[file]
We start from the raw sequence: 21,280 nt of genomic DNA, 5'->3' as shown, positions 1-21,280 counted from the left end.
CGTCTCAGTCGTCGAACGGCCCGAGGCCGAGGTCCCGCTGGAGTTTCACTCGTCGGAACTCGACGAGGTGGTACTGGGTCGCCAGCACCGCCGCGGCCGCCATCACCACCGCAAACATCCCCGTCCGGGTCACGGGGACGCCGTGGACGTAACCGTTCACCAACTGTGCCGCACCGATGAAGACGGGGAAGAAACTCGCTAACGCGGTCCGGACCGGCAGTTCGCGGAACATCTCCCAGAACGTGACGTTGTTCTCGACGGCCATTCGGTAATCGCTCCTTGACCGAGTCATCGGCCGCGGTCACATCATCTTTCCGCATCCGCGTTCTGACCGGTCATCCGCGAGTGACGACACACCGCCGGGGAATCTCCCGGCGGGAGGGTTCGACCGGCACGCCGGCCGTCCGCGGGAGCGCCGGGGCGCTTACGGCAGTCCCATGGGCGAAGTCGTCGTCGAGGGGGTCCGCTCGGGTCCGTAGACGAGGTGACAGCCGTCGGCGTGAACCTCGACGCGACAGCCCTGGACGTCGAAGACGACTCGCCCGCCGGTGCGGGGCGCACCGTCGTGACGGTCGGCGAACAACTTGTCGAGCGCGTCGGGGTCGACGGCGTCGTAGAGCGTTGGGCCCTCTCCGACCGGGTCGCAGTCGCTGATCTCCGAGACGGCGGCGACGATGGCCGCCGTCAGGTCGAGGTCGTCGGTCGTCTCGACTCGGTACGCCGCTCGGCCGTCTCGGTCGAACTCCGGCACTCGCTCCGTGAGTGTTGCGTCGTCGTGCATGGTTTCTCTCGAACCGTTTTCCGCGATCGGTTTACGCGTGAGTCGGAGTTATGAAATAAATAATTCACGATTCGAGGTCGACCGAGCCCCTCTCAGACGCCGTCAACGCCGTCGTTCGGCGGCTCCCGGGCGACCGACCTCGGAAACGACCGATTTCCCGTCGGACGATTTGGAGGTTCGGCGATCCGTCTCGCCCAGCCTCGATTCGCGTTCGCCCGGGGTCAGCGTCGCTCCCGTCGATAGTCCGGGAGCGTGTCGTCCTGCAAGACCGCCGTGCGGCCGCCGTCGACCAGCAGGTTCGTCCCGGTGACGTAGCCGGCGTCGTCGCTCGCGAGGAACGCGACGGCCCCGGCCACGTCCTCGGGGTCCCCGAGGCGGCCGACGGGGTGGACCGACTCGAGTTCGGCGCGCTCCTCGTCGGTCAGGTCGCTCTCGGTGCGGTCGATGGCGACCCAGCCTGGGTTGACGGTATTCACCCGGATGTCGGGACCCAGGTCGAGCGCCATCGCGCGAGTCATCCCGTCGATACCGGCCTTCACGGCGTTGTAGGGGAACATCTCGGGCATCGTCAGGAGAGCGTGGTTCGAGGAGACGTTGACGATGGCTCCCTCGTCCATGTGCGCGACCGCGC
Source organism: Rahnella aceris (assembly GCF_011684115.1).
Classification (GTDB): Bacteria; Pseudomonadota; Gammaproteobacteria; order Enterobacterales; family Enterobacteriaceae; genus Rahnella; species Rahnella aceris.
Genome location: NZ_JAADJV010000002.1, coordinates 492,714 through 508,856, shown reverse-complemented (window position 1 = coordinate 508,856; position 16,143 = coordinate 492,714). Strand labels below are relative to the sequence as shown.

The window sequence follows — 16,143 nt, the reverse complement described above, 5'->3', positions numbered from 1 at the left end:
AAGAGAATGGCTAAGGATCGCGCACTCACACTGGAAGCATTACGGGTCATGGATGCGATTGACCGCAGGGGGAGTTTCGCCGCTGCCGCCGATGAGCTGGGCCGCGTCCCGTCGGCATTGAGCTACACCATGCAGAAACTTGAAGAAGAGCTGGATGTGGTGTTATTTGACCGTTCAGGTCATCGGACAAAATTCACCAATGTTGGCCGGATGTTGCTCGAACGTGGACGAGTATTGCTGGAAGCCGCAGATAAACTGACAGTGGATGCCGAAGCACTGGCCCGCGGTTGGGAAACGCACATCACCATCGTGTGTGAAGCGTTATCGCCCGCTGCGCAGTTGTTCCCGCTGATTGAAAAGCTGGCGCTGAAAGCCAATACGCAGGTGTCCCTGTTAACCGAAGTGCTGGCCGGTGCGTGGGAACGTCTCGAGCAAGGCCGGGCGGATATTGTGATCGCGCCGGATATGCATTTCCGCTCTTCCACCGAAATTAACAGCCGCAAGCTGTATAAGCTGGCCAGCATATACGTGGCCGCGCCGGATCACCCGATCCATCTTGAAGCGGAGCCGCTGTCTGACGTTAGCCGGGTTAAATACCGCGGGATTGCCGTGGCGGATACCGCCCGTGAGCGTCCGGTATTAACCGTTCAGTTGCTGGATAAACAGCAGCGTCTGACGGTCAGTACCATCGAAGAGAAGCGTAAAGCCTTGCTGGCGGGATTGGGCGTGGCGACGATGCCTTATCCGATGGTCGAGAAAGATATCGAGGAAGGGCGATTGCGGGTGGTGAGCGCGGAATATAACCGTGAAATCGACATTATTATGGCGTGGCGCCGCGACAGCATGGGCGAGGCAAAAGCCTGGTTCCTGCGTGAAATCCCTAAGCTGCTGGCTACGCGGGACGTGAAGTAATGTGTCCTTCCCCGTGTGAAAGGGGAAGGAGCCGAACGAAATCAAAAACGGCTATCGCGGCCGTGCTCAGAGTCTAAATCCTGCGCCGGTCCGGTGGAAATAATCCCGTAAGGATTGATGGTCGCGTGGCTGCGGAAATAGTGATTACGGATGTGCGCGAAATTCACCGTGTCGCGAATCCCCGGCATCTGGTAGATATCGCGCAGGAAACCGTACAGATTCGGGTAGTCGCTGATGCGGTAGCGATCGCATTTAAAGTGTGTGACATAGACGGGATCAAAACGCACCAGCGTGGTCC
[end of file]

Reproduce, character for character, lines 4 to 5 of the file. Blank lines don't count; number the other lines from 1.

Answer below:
Classification (GTDB): Bacteria; Pseudomonadota; Gammaproteobacteria; order Enterobacterales; family Enterobacteriaceae; genus Rahnella; species Rahnella aceris.
Genome location: NZ_JAADJV010000002.1, coordinates 492,714 through 508,856, shown reverse-complemented (window position 1 = coordinate 508,856; position 16,143 = coordinate 492,714). Strand labels below are relative to the sequence as shown.